Friday, 26 September 2014

Photography... It's all about problem solving... Mostly.

A client wants his heating product shot in an airing cupboard, with no hot water tank,  apparently it's something to do with if you have a combination boiler installed you lose the hot water tank. So having check with numerous people I know none of them has a combination boiler, or a converted airing cupboard, so I was getting a bit stuck.

Now professional photography is not all f-stops and shutter speeds, no, photography is about problem solving, I solved the problem by first making a false floor from laminated flooring, with a couple of battens glued under it to hold it together, then with the aid of a couple of small stands and studio clamps I floated the flooring on top of the hot water tank in my airing cupboard.

The heater required mounting on the wall, another problem to solve as there was no way I was going to start drilling holes in my cupboard walls, so I made a small jig out of plywood and some small battens, the heater was being shot with, and without a grill cover, the one supplied was the wrong size, so I had to cut it down, take a shot of it one way around, then flip it over and take another shot, photoshop the layers together and remove the unwanted cut end, I also had to remove the wooden battens from the image to, fiddly, but doable.

I used a single light, an old Bowens Prolite 60 (250W) with a 90cm Octabox attached, the stand was perched at the top of the stair, I'm so glad we've not removed the stair gate from when the boys were younger, it stopped the whole lot from ending up smashed at the foot of the stair.

Shot on the Canon 5D MkIII, supported by my trusty old Manfrotto tripod, using an electronic cable release, and iShoot transmitter and receiver.

The carpet and door were photographed by lowering the light and taking the camera down to floor level, but keeping the head angle the same, the image was then stripped-in in photoshop.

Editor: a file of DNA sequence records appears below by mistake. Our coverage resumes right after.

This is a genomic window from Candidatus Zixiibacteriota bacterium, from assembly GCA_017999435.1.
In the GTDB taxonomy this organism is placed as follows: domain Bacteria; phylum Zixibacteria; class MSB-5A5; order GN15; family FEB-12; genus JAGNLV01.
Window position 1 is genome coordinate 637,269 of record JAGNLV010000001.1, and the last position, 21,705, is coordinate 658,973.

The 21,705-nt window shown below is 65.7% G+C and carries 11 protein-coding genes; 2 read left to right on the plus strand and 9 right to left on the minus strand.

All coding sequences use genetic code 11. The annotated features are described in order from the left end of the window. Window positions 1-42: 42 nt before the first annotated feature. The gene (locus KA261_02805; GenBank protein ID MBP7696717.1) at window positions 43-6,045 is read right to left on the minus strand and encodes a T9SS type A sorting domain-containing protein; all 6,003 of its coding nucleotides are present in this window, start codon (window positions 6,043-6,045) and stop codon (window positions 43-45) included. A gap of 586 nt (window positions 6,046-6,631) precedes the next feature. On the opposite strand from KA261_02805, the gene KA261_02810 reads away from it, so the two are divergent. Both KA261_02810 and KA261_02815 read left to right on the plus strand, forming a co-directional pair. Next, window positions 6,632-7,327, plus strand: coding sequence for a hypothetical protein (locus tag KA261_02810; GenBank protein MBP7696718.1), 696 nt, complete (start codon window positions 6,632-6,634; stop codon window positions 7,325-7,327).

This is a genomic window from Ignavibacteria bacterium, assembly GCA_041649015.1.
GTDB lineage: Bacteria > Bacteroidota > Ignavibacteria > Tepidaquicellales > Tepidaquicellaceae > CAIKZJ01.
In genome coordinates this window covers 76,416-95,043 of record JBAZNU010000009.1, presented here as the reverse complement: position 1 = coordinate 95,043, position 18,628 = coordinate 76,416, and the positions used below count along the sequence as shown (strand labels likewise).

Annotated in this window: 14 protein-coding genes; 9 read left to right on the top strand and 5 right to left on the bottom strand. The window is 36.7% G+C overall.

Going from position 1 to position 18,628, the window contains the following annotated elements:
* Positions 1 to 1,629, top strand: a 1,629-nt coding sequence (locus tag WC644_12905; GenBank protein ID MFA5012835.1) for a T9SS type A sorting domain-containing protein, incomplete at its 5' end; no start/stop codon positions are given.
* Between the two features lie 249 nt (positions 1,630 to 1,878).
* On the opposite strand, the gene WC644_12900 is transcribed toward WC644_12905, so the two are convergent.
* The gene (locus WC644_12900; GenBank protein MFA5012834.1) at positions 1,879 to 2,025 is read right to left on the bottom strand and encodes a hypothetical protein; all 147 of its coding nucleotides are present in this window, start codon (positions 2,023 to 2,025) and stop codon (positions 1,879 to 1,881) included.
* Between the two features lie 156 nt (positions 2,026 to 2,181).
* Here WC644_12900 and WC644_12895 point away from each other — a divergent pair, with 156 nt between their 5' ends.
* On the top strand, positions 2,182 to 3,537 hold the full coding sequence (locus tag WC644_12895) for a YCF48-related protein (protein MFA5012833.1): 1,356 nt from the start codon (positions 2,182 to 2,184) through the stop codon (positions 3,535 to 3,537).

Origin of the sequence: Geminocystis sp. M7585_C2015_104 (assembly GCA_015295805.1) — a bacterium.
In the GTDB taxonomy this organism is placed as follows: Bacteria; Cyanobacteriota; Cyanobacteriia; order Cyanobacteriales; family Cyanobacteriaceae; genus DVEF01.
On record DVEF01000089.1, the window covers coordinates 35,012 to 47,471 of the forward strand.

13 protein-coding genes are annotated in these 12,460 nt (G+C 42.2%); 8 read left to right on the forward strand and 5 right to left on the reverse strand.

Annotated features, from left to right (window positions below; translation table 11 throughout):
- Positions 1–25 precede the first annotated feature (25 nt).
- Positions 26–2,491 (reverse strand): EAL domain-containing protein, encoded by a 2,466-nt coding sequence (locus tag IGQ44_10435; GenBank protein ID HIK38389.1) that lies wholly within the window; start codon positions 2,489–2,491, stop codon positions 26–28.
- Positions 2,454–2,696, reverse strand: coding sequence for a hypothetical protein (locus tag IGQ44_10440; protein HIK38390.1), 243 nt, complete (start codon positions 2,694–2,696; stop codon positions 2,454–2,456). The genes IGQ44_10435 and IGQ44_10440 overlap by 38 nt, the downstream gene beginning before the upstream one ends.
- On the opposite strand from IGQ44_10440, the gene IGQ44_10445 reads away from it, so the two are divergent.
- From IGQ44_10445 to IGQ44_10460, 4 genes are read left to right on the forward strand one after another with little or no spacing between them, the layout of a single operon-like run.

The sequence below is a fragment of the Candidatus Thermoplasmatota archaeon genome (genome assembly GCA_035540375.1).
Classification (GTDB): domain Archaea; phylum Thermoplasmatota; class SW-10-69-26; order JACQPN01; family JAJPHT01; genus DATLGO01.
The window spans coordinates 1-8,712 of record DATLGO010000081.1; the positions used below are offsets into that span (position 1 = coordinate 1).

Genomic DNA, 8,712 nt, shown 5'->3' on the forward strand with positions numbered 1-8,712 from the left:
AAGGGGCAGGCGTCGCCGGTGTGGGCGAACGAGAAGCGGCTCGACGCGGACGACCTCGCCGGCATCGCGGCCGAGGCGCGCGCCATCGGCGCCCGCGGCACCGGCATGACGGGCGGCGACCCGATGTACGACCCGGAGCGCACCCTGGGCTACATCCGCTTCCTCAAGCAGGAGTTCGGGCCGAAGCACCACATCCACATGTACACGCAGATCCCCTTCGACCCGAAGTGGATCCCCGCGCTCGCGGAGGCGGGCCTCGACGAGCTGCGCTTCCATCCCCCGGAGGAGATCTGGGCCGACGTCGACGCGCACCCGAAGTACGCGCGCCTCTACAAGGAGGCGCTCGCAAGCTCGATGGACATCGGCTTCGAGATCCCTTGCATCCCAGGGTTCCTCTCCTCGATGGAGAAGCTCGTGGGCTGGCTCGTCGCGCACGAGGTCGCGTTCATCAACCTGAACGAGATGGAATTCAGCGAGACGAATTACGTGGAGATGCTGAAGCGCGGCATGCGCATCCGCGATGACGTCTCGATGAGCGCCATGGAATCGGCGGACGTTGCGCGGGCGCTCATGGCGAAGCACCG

These are the images the client was after, it just took me a little more time to achieve than they, or I had envisaged.

Above, the same product but shot on a white background, the lighting was provided by two Bowens Espirt Gemini 500 heads, shod with 35cm x 140cm stripboxes, and mounted on Manfrotto heavy duty stands with 40 inch boom-arms.

All images ©2014 Alistair Kerr Photography

Monday, 15 September 2014

iShoot Transmitters and Receivers...

I bought these iShoot transmitters and receivers because my existing sets were starting to fail, the old receivers hung from a jack plug and the wires in the cables had started to break. So I was trawling ebay when I came across these beauties. At £27.99 with free shipping from Hong Kong how could you go wrong? Now don't get me wrong I wasn't just going for cheapness, I've used Pocket Wizards, Wein and other expensive systems in the past, but to be honest, for what I require, these thing fit the bill perfectly. They have a 30 metre/100ft coverage and I'm rarely that far from my lighting.

The Transmitter is small and very simple, so it doesn't add a great deal of weight to the camera, the 4 channel selection sits under the unit, on top a simple test button to fire off the flashes.